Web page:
The Auckland High Court has ordered that a videotape of a prisoner being beaten and pepper-sprayed in a police cell should be seen by the public.
More than eight hours of footage was filmed at the Whakatane police station where Rawiri Falwasser, 20, was badly injured while in custody on Labour Day in 2006.
In June the closed-circuit television tapes of the incident were played to a Tauranga District Court jury that acquitted Sergeant Keith Parsons, 51, Sergeant Earle Busby, 46, Senior Constable Bruce Laing, 53, and Constable John Mills, 39, of nine charges of assaulting Mr Falwasser.
The policemen convinced the trial judge to prevent television stations from showing those images to the public.
TVNZ and TV3 sought the release of the tapes because not releasing the them would “inevitably lead to a view that the jury got it wrong and lead to public questioning of the verdict”.
Both broadcasters showed footage from the tapes on Monday and TV3 reported that the High Court decreed the trial decision not to release the tapes was “wrong in every way”.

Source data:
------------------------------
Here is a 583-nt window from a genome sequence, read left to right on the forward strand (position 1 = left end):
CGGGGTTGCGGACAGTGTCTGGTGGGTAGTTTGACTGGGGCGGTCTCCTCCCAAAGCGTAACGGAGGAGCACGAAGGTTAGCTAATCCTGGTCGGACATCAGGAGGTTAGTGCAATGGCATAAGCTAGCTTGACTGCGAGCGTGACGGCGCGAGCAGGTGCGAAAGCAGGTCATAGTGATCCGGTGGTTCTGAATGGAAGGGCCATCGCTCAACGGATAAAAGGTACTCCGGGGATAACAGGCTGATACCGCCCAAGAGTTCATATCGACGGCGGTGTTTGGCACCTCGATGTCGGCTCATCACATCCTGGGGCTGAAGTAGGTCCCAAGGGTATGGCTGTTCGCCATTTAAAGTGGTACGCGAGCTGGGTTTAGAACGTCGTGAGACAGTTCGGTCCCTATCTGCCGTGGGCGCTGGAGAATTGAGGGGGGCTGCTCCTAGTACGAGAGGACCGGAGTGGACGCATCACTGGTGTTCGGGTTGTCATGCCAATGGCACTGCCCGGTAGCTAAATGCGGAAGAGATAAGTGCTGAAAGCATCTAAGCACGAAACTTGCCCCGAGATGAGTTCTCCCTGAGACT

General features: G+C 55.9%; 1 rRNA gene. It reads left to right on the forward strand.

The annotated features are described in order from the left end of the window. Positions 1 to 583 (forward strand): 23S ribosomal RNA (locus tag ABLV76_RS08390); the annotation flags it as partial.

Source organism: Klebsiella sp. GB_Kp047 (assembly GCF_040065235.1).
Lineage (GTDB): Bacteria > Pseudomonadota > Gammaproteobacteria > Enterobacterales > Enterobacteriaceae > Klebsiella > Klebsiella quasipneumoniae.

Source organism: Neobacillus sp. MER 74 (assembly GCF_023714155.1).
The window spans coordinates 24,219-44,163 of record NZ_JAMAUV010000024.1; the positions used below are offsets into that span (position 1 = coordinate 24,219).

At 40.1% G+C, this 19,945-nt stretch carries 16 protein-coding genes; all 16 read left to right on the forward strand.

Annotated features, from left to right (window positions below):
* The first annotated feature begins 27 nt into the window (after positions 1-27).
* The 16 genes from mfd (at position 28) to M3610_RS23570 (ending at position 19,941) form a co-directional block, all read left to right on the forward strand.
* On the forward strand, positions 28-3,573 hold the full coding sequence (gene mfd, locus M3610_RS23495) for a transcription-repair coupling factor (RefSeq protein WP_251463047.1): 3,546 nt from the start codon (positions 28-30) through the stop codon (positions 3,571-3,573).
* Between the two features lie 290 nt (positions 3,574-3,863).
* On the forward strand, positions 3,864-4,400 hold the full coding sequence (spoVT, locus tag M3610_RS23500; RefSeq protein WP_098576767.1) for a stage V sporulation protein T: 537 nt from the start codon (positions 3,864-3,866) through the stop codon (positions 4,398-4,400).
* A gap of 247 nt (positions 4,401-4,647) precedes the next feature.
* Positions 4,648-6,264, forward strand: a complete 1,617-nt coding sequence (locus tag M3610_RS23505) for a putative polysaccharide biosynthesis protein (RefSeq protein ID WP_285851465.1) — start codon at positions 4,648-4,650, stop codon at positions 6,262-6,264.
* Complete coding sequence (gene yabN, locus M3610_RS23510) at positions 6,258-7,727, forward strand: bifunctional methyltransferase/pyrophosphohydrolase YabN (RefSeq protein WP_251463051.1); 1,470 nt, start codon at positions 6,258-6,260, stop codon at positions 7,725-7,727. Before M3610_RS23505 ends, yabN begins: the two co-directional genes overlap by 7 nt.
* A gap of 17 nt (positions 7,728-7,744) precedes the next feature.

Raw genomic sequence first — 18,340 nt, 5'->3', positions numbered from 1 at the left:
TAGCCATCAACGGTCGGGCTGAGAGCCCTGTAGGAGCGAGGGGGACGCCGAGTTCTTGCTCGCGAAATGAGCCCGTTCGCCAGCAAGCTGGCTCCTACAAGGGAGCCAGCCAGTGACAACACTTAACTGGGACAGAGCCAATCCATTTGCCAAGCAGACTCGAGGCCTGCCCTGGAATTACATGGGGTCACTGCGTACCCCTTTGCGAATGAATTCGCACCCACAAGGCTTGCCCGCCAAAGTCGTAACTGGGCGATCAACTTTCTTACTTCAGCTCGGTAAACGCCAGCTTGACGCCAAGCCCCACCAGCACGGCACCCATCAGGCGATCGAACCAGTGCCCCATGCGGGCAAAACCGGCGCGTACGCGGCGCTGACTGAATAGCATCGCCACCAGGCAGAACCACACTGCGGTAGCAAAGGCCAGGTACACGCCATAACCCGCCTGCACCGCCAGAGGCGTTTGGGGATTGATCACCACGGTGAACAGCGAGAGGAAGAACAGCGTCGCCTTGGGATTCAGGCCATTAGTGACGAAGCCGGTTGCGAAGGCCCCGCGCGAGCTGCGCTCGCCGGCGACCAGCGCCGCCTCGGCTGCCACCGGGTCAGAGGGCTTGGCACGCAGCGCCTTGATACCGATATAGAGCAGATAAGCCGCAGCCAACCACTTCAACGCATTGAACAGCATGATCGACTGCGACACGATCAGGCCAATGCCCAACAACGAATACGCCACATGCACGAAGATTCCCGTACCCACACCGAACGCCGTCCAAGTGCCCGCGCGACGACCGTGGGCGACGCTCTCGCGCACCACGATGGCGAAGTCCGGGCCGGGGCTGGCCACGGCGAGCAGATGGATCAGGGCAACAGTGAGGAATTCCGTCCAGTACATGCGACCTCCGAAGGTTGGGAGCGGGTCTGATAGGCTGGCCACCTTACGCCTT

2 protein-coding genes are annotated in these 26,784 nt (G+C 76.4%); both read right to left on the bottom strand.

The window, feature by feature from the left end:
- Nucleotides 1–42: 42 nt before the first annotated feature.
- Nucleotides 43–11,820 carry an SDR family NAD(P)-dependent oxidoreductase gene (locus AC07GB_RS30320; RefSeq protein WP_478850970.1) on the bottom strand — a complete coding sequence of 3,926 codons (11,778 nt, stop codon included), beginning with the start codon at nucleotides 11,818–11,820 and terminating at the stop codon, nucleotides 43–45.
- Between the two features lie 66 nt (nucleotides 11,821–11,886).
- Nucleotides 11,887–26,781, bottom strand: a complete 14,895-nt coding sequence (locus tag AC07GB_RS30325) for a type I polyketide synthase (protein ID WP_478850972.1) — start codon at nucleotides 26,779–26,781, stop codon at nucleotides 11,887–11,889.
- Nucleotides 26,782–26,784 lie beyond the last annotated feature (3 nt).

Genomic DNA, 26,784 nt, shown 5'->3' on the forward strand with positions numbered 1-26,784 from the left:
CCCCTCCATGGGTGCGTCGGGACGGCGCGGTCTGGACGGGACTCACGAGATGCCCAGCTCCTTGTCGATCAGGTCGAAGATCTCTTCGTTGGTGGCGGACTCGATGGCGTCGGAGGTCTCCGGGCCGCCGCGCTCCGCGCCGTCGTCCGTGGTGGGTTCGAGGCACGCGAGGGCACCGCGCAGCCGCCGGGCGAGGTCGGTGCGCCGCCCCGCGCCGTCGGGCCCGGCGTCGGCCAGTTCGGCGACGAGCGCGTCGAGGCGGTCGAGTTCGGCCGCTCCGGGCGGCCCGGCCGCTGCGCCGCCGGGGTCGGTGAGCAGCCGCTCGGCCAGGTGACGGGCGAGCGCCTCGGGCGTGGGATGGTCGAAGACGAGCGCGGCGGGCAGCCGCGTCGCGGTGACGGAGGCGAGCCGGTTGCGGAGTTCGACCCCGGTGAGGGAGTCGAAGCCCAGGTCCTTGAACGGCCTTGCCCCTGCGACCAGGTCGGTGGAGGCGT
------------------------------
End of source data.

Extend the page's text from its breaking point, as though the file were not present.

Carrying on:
It said the perspex walls of Falwasser’s cell at the Whakatane police station gave a clear view of what happened to him.
He is bashed in the head with a baton, leaving him bleeding.
Police said they were using reasonable force, Falwasser said he feared for his life.
The tape also shows Falwasser being sprayed repeatedly with pepper spray through vents in the cell, at one point he tries to block the vents with clothing and at another he drops to the ground.
Falwasser’s mother said despite the verdict she was pleased the tape had finally been made public.
But Police Association president Greg O’Connor said the public would only get half the story.
“The problem is there’s no sound on the tape so the public will not hear the entreaties, they will not be told that Mr Falwasser’s brother, that a medical professional, that a mental health professional, had attempted to obtain his co-operation before this happened,” O’Connor said.
O’Connor said the release would result in trial by media.
“These officers thought the video was their friend in this situation, and it was — when seen in its entirety. However, seen segmented and edited it will be the enemy, not only of the officers but of police and the justice system in New Zealand.”
But the High Court today ruled the reputation and rights of police officers were outweighed by the public’s right to see the evidence that led a jury to acquit them.
Crown prosecutor Fletcher Pilditch earlier told the court the public interest in the case was wider than just the verdict: “It related to how a person was treated in custody.”